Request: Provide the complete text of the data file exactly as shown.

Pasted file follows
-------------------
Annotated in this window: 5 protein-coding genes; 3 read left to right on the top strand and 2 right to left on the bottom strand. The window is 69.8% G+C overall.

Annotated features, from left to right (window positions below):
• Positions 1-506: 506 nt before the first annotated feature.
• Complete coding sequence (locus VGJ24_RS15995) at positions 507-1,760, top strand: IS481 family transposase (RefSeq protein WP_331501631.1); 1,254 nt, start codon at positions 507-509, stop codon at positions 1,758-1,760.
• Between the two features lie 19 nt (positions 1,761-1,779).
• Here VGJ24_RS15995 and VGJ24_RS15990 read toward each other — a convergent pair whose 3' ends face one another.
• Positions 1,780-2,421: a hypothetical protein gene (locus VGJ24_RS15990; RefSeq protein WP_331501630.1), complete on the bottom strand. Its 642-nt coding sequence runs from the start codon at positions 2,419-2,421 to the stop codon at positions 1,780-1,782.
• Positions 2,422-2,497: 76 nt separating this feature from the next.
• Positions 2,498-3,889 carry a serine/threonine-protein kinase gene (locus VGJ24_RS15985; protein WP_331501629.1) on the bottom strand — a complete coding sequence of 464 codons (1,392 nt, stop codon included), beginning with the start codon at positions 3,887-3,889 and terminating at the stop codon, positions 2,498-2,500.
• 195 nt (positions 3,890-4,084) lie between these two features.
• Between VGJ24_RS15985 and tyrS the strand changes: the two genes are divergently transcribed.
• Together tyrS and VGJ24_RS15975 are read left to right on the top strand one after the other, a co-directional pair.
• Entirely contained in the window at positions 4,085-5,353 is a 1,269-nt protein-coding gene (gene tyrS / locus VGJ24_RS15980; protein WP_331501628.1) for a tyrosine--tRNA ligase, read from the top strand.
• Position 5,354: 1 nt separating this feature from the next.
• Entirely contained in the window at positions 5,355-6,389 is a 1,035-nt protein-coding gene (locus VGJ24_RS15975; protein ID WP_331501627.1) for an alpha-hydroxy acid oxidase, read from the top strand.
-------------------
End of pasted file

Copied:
Annotated in this window: 5 protein-coding genes; 3 read left to right on the top strand and 2 right to left on the bottom strand. The window is 69.8% G+C overall.

Annotated features, from left to right (window positions below):
• Positions 1-506: 506 nt before the first annotated feature.
• Complete coding sequence (locus VGJ24_RS15995) at positions 507-1,760, top strand: IS481 family transposase (RefSeq protein WP_331501631.1); 1,254 nt, start codon at positions 507-509, stop codon at positions 1,758-1,760.
• Between the two features lie 19 nt (positions 1,761-1,779).
• Here VGJ24_RS15995 and VGJ24_RS15990 read toward each other — a convergent pair whose 3' ends face one another.
• Positions 1,780-2,421: a hypothetical protein gene (locus VGJ24_RS15990; RefSeq protein WP_331501630.1), complete on the bottom strand. Its 642-nt coding sequence runs from the start codon at positions 2,419-2,421 to the stop codon at positions 1,780-1,782.
• Positions 2,422-2,497: 76 nt separating this feature from the next.
• Positions 2,498-3,889 carry a serine/threonine-protein kinase gene (locus VGJ24_RS15985; protein WP_331501629.1) on the bottom strand — a complete coding sequence of 464 codons (1,392 nt, stop codon included), beginning with the start codon at positions 3,887-3,889 and terminating at the stop codon, positions 2,498-2,500.
• 195 nt (positions 3,890-4,084) lie between these two features.
• Between VGJ24_RS15985 and tyrS the strand changes: the two genes are divergently transcribed.
• Together tyrS and VGJ24_RS15975 are read left to right on the top strand one after the other, a co-directional pair.
• Entirely contained in the window at positions 4,085-5,353 is a 1,269-nt protein-coding gene (gene tyrS / locus VGJ24_RS15980; protein WP_331501628.1) for a tyrosine--tRNA ligase, read from the top strand.
• Position 5,354: 1 nt separating this feature from the next.
• Entirely contained in the window at positions 5,355-6,389 is a 1,035-nt protein-coding gene (locus VGJ24_RS15975; protein ID WP_331501627.1) for an alpha-hydroxy acid oxidase, read from the top strand.